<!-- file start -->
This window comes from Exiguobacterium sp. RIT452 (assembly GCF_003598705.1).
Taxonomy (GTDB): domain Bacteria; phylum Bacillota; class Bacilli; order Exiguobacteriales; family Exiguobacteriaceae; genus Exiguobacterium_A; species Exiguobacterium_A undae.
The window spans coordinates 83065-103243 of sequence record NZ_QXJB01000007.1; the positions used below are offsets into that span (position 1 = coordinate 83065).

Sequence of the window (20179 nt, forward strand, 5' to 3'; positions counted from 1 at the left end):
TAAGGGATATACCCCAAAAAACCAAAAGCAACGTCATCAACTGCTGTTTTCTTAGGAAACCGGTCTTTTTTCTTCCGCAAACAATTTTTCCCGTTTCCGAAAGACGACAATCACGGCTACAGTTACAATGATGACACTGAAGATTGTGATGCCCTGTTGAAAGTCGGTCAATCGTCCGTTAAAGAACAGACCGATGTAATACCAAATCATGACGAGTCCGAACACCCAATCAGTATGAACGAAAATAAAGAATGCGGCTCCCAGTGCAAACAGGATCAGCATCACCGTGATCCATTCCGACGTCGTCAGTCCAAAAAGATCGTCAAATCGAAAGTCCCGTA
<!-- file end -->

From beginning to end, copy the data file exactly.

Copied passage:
This window comes from Exiguobacterium sp. RIT452 (assembly GCF_003598705.1).
Taxonomy (GTDB): domain Bacteria; phylum Bacillota; class Bacilli; order Exiguobacteriales; family Exiguobacteriaceae; genus Exiguobacterium_A; species Exiguobacterium_A undae.
The window spans coordinates 83065-103243 of sequence record NZ_QXJB01000007.1; the positions used below are offsets into that span (position 1 = coordinate 83065).

Sequence of the window (20179 nt, forward strand, 5' to 3'; positions counted from 1 at the left end):
TAAGGGATATACCCCAAAAAACCAAAAGCAACGTCATCAACTGCTGTTTTCTTAGGAAACCGGTCTTTTTTCTTCCGCAAACAATTTTTCCCGTTTCCGAAAGACGACAATCACGGCTACAGTTACAATGATGACACTGAAGATTGTGATGCCCTGTTGAAAGTCGGTCAATCGTCCGTTAAAGAACAGACCGATGTAATACCAAATCATGACGAGTCCGAACACCCAATCAGTATGAACGAAAATAAAGAATGCGGCTCCCAGTGCAAACAGGATCAGCATCACCGTGATCCATTCCGACGTCGTCAGTCCAAAAAGATCGTCAAATCGAAAGTCCCGTA